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Saturday, June 4, 2011


Is Governor Cuomo compromising the
security and safety of New Yorkers and
failing  to save billions in dollars of
costs associated with the presence of
untold numbers of illegal aliens in
New York State?

Reading the following raises more questions than
it answers.

Cuomo Ends State’s Role in Checking Immigrants

Marcus Yam for The New York Times

Published: June 1, 2011

Gov. Andrew M. Cuomo said on Wednesday that he was suspending New York’s participation in a federal immigration enforcement plan that has drawn fire from immigrant advocates, civil liberties lawyers and elected officials in the state and around the country.

Nathaniel Brooks for The New York Times

A statement from Mr. Cuomo’s office said there was “mounting evidence” that the program, called Secure Communities, had not only failed to meet its goal of deporting the most serious immigrant criminals but was also undermining law enforcement and compromising public safety.  PROOF?

“There are concerns about the implementation of the program as well as its impact on families, immigrant communities and law enforcement in New York,” Mr. Cuomo said. Unless those concerns are eased, the statement said, New York will not take part. SPECFIC CONCERNS?

Mr. Cuomo’s decision makes New York the second state to announce its intention to withdraw from the program, and sets up a confrontation with the Obama administration, which has made Secure Communities a cornerstone of immigration enforcement strategy. Gov. Pat Quinn of Illinois said in May that he was canceling his state’s participation.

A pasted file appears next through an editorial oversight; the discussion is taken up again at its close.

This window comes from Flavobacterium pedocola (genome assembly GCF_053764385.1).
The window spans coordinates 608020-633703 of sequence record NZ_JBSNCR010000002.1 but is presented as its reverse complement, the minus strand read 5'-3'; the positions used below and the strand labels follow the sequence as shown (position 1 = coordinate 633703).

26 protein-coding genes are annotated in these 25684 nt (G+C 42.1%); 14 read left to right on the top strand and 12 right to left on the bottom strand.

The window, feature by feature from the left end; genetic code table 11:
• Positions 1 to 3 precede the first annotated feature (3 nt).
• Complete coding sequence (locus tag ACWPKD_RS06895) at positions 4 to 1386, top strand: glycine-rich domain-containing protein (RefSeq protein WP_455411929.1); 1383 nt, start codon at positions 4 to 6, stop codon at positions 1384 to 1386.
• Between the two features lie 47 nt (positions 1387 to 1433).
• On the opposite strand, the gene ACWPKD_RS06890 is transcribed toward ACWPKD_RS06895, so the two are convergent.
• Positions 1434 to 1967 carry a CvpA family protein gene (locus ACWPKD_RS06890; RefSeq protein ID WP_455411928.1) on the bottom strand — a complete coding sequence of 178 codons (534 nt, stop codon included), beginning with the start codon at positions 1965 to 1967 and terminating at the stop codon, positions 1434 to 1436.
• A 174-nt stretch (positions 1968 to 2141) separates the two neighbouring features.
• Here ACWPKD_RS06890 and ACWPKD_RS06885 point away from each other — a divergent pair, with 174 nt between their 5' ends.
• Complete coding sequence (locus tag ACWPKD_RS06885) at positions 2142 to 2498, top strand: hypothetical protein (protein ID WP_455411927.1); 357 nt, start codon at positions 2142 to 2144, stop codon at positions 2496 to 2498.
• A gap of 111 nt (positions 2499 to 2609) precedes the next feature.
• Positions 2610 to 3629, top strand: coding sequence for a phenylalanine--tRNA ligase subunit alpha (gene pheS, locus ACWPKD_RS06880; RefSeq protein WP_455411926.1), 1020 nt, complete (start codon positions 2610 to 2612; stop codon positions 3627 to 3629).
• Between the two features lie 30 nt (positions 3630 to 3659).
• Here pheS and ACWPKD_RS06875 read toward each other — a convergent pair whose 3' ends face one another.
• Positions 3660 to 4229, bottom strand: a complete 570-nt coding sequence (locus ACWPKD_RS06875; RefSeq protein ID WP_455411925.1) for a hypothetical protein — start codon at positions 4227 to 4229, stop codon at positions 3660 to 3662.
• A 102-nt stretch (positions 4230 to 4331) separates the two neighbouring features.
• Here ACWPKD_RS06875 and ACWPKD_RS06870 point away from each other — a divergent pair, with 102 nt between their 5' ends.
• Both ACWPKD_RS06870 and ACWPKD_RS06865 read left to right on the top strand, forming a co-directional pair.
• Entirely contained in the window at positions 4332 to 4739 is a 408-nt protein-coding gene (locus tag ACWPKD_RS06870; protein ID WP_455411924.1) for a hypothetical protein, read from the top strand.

Under the program, begun by the Bush administration in 2008, the fingerprints of everyone booked into a local or county jail are sent to the Department of Homeland Security and compared with prints in its files. If officials find that a suspect is in the country illegally, or is a noncitizen with a criminal record, they may seek to deport the person.

By Wednesday, that fingerprint sharing had been introduced in about 41 percent of the nation’s jurisdictions, including 27 of 62 counties in New York. Mr. Cuomo’s move means that those counties’ participation will end. The entire country is scheduled to join the program by 2013.  NAME COUNTIES.

The practical effects of Mr. Cuomo’s decision are unclear. New York law enforcement agencies regularly check fingerprints with the Federal Bureau of Investigation. Homeland Security officials said that regardless of New York’s participation in Secure Communities, the F.B.I. would still share fingerprints with the immigration agency.   SO, GOV ANDREW IS POSTURING?

Federal officials said that if states did not share fingerprints with the F.B.I., those states would lose access to federal criminal databases, undermining their ability to fight crime.

While Secure Communities has contributed to a sharp rise in deportations under President Obama, it does not appear to have won him many allies. It has angered immigrants who supported Democrats in recent elections. It has also failed to convince many of the president’s Republican opponents that he is sufficiently committed to enforcement.